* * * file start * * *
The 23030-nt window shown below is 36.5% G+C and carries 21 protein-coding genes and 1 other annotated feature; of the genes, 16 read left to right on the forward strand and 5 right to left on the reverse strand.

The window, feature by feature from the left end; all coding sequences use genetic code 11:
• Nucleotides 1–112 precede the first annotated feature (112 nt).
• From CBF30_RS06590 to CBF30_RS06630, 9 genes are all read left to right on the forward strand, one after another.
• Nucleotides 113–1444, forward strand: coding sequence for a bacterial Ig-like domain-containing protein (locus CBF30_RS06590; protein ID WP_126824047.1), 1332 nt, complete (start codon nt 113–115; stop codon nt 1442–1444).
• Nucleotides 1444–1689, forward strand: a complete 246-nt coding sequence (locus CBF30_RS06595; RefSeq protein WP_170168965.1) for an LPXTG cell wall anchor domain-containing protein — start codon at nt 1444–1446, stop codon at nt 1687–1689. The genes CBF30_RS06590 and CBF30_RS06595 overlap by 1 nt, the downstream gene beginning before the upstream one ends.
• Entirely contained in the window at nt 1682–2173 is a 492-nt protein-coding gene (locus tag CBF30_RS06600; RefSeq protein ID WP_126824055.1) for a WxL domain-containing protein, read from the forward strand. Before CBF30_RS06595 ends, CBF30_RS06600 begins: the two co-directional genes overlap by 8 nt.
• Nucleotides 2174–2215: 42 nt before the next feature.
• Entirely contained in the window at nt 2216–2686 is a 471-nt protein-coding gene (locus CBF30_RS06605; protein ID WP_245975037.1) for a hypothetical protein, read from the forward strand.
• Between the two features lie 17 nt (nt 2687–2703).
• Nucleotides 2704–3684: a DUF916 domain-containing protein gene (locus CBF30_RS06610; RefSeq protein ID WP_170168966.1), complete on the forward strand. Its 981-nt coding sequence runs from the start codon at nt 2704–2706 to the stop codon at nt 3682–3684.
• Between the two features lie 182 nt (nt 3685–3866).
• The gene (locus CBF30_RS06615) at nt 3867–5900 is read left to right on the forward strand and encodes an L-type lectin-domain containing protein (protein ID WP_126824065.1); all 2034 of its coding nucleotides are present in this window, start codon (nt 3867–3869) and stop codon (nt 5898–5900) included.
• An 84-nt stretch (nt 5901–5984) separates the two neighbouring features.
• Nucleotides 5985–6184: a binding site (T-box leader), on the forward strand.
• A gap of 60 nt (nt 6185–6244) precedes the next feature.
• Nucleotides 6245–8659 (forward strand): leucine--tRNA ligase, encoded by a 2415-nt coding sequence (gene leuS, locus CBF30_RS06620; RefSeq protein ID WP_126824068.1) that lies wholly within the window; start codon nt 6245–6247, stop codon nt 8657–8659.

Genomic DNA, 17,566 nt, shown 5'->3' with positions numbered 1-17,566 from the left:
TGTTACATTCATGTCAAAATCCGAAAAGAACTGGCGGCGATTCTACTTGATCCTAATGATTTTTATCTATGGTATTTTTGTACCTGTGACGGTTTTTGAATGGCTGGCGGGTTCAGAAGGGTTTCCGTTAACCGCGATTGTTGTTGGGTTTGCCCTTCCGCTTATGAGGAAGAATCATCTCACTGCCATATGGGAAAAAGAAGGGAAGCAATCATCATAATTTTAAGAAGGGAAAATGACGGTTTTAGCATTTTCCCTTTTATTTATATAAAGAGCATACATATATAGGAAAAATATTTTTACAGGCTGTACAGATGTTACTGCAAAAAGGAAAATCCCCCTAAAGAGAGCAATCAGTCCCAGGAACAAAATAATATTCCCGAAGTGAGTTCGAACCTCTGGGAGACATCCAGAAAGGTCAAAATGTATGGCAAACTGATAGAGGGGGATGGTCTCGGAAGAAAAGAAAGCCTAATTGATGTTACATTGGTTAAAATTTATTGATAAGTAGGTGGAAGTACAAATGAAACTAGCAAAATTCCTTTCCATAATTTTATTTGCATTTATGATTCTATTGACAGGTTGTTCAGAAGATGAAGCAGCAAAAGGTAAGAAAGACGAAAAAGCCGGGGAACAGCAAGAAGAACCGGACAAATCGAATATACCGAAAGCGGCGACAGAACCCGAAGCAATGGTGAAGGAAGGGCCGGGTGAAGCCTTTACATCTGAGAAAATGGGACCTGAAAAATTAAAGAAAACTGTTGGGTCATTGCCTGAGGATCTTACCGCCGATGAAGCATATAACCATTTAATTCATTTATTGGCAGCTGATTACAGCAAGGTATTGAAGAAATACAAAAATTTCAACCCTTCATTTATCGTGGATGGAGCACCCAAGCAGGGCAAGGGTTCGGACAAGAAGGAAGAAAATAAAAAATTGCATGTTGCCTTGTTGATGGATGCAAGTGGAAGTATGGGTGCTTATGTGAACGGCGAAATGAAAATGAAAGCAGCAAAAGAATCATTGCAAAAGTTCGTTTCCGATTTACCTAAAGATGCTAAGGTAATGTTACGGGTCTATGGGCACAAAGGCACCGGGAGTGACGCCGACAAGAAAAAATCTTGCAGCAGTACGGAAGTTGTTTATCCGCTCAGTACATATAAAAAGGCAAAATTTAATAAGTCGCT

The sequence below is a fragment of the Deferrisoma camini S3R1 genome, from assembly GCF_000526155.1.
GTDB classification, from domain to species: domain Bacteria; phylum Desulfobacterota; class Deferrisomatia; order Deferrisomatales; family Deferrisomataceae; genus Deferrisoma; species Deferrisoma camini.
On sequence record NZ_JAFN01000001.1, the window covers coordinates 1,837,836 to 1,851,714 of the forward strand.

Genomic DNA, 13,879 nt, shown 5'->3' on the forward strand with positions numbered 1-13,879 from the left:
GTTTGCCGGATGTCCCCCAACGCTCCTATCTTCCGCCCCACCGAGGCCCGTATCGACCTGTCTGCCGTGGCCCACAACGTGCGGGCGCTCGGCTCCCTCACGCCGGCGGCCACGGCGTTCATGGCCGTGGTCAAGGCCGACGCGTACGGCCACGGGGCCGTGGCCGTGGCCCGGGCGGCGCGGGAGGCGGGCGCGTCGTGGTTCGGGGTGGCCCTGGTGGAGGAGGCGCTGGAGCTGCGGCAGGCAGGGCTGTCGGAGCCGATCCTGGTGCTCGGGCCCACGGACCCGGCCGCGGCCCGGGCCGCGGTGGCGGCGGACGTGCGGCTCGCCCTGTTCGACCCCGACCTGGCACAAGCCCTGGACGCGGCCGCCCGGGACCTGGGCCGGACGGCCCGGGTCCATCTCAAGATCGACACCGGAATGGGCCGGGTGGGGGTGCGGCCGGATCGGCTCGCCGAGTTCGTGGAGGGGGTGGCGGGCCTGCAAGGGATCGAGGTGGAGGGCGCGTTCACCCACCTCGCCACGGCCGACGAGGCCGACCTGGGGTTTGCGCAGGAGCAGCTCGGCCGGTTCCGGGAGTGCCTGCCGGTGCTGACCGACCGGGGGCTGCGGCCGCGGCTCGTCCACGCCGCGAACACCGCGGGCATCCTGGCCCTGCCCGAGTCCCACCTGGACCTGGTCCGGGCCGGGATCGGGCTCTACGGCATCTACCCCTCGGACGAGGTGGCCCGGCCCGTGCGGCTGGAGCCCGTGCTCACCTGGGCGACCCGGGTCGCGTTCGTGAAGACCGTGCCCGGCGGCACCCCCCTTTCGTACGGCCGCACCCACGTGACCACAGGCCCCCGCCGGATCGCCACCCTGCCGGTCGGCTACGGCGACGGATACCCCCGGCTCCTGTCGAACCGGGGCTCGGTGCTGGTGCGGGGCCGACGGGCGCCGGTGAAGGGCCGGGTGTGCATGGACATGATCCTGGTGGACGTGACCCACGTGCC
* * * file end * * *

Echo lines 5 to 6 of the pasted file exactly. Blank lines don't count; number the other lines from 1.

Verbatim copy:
• Nucleotides 113–1444, forward strand: coding sequence for a bacterial Ig-like domain-containing protein (locus CBF30_RS06590; protein ID WP_126824047.1), 1332 nt, complete (start codon nt 113–115; stop codon nt 1442–1444).
• Nucleotides 1444–1689, forward strand: a complete 246-nt coding sequence (locus CBF30_RS06595; RefSeq protein WP_170168965.1) for an LPXTG cell wall anchor domain-containing protein — start codon at nt 1444–1446, stop codon at nt 1687–1689. The genes CBF30_RS06590 and CBF30_RS06595 overlap by 1 nt, the downstream gene beginning before the upstream one ends.